by Mahmoud Fouly
CAIRO, May 15 (Xinhua) -- Egypt's unemployment rate in the first quarter of 2013 rose to 13.2 percent, according to an official report released Wednesday, raising fears that the ongoing political chaos would lead to further economic and social troubles.
According to the latest report of Central Agency for Public Mobilization and Statistics (CAPMAS), 3.6 million Egyptians are unemployed, representing 13.2 percent of the country's workforce of 27.2 million, while the country's total population is 84.4 million excluding expatriates.
"The increase of the unemployment rate is attributed to January 2011 uprising that led to a series of events and general slow economic activities in this period," the CAPMAS report said.
From 1999 to 2009, the unemployment rate in Egypt varied between 8.1 percent and 9.4 percent. In the fourth quarter of 2012, the unemployment rate rose to 13 percent, an all time high as of then, according to CAPMAS statistics.
The issue warns of serious social problems, such as poverty, disappointment, late marriages and growing crime rates, said Saeed Sadeq, political sociology professor at the American University in Cairo.
Sadeq told Xinhua that the Egyptian government fails to create job opportunities, due to the lack of foreign investments over the past two years which saw prolonged turmoil following the ouster of former President Hosni Mubarak.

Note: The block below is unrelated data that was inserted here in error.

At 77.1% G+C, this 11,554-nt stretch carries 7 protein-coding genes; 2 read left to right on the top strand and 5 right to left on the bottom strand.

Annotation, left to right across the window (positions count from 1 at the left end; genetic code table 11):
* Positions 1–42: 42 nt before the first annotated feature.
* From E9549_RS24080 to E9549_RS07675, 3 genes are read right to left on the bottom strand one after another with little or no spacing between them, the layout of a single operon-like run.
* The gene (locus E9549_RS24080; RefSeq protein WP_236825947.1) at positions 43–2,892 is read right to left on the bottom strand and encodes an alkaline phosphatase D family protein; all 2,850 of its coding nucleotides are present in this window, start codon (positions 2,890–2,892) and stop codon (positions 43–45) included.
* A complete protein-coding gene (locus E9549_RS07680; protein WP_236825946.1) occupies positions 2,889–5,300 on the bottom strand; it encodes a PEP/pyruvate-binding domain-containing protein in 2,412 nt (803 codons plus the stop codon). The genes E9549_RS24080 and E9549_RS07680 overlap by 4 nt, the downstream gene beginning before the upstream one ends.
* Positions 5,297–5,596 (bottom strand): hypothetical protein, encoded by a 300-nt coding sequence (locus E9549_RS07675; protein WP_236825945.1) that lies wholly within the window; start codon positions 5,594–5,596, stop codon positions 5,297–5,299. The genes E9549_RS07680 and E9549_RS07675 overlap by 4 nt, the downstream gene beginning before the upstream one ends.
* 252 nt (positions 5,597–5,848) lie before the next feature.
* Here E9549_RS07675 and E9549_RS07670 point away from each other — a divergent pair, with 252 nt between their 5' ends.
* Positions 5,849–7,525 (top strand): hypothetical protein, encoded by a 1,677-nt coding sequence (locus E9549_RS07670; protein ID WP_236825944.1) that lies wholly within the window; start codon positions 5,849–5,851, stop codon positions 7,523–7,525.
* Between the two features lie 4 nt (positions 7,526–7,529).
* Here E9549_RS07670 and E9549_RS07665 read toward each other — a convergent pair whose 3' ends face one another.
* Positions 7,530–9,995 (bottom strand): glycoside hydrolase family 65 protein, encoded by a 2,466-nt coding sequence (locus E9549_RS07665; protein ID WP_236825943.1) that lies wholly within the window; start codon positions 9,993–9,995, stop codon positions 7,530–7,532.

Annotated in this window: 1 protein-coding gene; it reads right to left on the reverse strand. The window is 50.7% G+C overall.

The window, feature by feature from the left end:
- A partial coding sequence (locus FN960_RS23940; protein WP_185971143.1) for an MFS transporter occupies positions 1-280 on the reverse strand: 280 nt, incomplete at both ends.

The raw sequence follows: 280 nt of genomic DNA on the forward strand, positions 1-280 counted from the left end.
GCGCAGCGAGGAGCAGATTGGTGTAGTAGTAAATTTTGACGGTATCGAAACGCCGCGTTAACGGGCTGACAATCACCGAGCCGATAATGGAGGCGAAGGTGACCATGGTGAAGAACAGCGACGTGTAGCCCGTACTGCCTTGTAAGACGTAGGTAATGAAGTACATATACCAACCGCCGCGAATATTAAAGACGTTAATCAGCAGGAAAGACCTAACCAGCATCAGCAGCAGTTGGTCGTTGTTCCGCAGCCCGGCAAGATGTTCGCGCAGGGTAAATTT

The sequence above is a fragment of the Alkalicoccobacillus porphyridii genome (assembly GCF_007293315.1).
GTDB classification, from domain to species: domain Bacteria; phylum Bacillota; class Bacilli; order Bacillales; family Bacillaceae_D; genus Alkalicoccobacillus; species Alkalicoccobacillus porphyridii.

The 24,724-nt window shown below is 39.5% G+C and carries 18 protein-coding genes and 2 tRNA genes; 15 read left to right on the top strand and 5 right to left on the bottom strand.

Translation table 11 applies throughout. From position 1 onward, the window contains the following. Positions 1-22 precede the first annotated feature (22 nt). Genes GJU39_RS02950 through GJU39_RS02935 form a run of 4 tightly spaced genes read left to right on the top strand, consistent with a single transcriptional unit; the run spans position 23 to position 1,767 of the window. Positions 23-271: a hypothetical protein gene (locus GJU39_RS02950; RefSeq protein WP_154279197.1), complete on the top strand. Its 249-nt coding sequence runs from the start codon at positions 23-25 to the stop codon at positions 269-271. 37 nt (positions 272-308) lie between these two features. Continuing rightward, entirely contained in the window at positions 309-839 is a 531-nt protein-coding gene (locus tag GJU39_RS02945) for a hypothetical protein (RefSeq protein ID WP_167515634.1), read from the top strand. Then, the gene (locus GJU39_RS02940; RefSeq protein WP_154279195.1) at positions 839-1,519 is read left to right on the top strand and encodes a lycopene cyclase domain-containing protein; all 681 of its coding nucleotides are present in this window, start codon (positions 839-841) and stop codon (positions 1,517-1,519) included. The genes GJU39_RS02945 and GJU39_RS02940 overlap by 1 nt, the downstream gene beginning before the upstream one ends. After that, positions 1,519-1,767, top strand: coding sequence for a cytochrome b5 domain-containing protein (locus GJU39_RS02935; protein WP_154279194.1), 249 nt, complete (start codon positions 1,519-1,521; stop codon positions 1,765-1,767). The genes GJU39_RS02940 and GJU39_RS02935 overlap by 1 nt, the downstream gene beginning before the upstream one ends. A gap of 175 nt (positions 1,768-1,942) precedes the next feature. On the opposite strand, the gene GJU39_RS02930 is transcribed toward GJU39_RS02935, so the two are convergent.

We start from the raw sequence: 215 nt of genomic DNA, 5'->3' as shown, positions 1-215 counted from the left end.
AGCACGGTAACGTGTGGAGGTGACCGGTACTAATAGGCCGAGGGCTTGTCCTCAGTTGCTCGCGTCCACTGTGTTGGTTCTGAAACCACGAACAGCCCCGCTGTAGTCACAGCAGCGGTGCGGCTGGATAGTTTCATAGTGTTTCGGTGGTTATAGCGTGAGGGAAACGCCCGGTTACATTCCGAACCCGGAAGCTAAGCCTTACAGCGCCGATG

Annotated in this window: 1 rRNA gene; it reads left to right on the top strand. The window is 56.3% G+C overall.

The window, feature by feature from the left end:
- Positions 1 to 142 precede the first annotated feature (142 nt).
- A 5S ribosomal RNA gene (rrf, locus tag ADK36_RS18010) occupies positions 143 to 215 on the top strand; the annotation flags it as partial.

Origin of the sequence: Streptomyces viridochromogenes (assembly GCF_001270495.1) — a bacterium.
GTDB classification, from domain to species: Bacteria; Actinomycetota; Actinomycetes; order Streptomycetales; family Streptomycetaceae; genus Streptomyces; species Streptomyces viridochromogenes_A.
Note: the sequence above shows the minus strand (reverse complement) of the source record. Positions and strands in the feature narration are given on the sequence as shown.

Tourism has been greatly affected by the turmoil, as many breadwinners have lost jobs and couldn't afford such "luxury" for the whole family any more, the professor noted.
"The economic, social and political situations are interrelated. If this chaos continues, it will lead to instability in all fields, " Sadeq said, calling for "urgent projects" to create job opportunities.
Rashad Abdo, head of the Egyptian Forum for Economic and Strategic Studies, said the increasing unemployment rate is linked to deteriorating security situation, recession of tourism and investment, as well as factory closures.
"About 14 billion U.S. dollars in investments departed Egypt; at least 5,000 factories have been shut down; and occupancy rate at hotels went down to 7 percent, all leading to laying off workers," Abdo said.
Abdo told Xinhua that foreign investors have been scared off to pump their funds in a chaos-stricken market, adding that the return of Egyptian expatriates from other unrest-torn Arab countries added up to the unemployment rate.
"In addition, (university) graduates over the past two years faced a rejecting market with no job opportunities," Abdo said.
Abdo said that the solution lies in restoring security and stability, drafting additional legislation to encourage foreign investors, and hiring experienced officials, not merely Islamist- oriented ones.
"These elements could improve the investment environment in Egypt and raise its credit rating that has declined several times over the past two years," Abdo said.
Nader Fergani, sociologist professor, told Xinhua that Egypt's current economic situation is "increasingly critical." If the unemployment rate remains high and the people's needs are not met, "the social situation may not be under control."
Fergani urged the government to keep clear visions and adopt effective plans for economic and social renaissance, rather than borrowing from other states.